Whereas once it was fueled by a huge influx of immigrants attracted by offers of work, the population of Spain has stopped growing. In 2011, the country only gained 22,497 inhabitants, bringing the total to 47,212,990 people. And the number of foreigners in the country has fallen for the first time: there are 40,447 fewer than in 2010.
Spain’s immigrant population now stands at 12.1 percent of the population, a tenth of a percentage point less than in 2010, totaling 5,771,040. That’s according to advance population figures released Thursday by the National Statistics Institute (INE).
The drop in Spain’s immigrant population is the first that the INE has recorded since it began measuring this particular statistic in 1998. There is no reliable data before that year, according to an INE spokesperson.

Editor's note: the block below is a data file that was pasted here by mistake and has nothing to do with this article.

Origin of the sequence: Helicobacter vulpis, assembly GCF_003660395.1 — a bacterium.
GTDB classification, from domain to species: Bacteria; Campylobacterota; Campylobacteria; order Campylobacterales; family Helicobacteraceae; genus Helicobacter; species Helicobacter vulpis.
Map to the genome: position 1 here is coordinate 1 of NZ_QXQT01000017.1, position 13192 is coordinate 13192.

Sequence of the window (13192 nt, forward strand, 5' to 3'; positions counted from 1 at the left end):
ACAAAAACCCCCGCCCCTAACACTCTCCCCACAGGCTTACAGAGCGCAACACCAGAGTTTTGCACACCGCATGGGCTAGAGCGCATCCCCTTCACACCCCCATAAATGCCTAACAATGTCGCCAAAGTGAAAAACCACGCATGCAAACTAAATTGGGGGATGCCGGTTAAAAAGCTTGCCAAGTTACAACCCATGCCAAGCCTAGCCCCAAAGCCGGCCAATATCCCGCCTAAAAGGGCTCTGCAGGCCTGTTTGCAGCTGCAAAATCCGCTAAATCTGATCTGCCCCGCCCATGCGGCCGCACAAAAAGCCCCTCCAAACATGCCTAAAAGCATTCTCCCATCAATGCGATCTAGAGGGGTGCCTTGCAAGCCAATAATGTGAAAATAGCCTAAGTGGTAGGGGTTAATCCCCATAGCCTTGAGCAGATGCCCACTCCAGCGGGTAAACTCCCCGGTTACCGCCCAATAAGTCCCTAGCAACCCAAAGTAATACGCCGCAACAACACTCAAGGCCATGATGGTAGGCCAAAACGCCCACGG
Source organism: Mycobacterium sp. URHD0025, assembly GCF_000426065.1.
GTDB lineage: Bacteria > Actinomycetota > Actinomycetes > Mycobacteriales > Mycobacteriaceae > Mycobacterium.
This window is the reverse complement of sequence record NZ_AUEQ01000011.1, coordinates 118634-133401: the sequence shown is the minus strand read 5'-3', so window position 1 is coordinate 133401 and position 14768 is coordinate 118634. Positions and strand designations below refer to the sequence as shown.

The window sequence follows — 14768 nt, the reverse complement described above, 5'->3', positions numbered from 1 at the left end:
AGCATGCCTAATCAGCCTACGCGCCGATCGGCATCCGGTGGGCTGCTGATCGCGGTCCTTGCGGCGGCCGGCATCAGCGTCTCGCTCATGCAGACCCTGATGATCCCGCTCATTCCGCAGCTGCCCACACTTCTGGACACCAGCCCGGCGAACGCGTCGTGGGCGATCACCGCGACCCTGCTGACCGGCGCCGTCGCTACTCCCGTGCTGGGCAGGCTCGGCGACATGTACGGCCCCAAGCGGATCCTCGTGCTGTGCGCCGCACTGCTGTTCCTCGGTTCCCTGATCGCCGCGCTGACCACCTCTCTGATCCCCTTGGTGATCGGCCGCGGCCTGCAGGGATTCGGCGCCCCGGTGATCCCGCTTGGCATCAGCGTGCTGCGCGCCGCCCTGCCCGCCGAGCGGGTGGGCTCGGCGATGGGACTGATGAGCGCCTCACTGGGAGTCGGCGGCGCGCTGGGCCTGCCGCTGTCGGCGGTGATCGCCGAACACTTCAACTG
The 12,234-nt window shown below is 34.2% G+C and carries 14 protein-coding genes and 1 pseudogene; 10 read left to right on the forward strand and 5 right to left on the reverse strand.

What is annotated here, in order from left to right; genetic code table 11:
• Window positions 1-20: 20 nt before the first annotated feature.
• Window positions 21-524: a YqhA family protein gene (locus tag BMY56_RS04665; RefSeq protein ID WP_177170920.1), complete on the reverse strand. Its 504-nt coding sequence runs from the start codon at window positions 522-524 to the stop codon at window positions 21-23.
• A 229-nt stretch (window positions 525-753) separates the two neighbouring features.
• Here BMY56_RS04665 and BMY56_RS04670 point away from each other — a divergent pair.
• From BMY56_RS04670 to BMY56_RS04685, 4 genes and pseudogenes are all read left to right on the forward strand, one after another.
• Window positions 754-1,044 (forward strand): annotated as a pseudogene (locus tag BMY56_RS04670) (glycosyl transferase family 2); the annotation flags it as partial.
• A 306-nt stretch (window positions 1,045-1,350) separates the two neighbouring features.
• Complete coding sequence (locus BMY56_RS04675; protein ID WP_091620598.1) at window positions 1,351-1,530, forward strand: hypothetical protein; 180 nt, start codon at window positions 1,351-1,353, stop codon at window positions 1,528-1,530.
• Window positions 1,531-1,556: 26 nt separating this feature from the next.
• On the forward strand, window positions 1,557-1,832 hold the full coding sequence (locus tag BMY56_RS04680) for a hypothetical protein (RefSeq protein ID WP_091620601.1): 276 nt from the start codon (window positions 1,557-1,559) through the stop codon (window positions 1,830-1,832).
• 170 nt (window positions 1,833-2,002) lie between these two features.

It appears the economic crisis is the underlying cause of these changes to the demography of Spain, as experts have been predicting for some time now. The total population has stayed more or less stable, after years of record growth. The slowdown was first noted in 2010, when the number of inhabitants grew just 0.4 percent. The 2011 increase is negligible in percentage terms.
Romanians make up the highest proportion of Spain’s immigrant population, with 895,970 registered in the country — a 3.5 percent increase on 2010. Moroccans come next, with 783,137, up 1.2 percent on the previous year. Then come Britons, with 397,535, a 1.6-percent increase on 2010, followed by Ecuadorians, at 306,380 — a 10.4-percent fall on the previous year.
A number of other nationalities have also seen marked falls in population levels in Spain, headed by Argentineans, down 10.2 percent; Bolivians, 7.2 percent; Peruvians, 8.1 percent; and Poles and Italians, both two percent.
The biggest increases in immigration are to be found among the Pakistani population, which is up 13.5 percent to 79,626, and the Chinese, which has risen 5.2 percent to 175,813.